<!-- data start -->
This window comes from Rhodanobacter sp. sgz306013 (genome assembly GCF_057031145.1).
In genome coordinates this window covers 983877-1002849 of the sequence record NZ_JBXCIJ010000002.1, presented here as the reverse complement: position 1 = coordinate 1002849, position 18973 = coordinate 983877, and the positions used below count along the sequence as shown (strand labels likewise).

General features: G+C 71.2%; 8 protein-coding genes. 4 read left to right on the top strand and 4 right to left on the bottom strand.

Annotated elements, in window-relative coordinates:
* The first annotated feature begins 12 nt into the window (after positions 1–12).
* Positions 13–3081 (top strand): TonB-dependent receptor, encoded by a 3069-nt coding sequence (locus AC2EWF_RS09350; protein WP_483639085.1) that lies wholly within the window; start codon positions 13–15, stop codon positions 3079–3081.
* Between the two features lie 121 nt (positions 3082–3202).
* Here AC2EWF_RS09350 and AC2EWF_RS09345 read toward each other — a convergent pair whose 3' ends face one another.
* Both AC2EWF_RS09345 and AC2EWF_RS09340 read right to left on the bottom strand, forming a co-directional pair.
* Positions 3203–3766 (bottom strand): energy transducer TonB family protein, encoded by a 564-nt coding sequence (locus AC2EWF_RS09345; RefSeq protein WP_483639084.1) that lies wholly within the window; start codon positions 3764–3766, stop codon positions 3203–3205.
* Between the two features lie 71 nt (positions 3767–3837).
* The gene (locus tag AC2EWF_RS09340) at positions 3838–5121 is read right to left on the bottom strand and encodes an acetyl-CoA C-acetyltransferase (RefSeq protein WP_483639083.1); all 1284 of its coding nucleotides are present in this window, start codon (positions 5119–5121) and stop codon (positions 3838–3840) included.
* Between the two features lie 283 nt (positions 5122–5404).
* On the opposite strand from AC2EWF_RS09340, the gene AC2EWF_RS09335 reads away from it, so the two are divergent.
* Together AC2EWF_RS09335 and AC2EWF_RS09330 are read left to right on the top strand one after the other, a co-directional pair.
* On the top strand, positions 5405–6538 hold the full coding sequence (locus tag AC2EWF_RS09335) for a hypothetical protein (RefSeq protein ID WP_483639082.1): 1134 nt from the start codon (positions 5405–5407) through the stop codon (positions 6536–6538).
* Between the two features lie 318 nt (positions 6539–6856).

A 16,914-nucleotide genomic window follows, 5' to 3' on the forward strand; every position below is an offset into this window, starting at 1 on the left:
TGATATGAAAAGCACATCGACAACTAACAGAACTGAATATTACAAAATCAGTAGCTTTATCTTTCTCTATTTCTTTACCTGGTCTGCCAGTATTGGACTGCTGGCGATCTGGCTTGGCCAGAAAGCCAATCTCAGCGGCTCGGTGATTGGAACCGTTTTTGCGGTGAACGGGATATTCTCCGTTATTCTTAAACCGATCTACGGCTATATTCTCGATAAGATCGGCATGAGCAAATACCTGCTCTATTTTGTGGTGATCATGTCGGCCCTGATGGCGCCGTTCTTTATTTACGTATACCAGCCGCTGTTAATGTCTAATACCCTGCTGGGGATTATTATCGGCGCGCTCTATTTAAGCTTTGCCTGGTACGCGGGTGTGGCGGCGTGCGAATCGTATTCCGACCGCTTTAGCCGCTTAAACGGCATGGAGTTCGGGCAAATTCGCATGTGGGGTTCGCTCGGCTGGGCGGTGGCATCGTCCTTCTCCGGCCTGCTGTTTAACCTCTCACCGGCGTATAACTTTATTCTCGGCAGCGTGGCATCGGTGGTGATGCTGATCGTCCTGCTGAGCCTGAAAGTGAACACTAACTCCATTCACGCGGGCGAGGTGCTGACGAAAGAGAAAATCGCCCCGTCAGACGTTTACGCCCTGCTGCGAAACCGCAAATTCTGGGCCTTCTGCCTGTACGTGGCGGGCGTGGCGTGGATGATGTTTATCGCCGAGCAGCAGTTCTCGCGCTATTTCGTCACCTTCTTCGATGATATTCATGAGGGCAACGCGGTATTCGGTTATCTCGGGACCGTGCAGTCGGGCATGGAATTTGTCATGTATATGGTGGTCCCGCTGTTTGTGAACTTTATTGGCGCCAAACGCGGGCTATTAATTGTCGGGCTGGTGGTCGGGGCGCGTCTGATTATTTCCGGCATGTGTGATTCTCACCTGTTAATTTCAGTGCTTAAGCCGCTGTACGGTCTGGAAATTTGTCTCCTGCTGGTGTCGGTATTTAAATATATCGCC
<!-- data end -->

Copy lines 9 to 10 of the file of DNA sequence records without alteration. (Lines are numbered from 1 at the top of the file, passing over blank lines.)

* Both AC2EWF_RS09345 and AC2EWF_RS09340 read right to left on the bottom strand, forming a co-directional pair.
* Positions 3203–3766 (bottom strand): energy transducer TonB family protein, encoded by a 564-nt coding sequence (locus AC2EWF_RS09345; RefSeq protein WP_483639084.1) that lies wholly within the window; start codon positions 3764–3766, stop codon positions 3203–3205.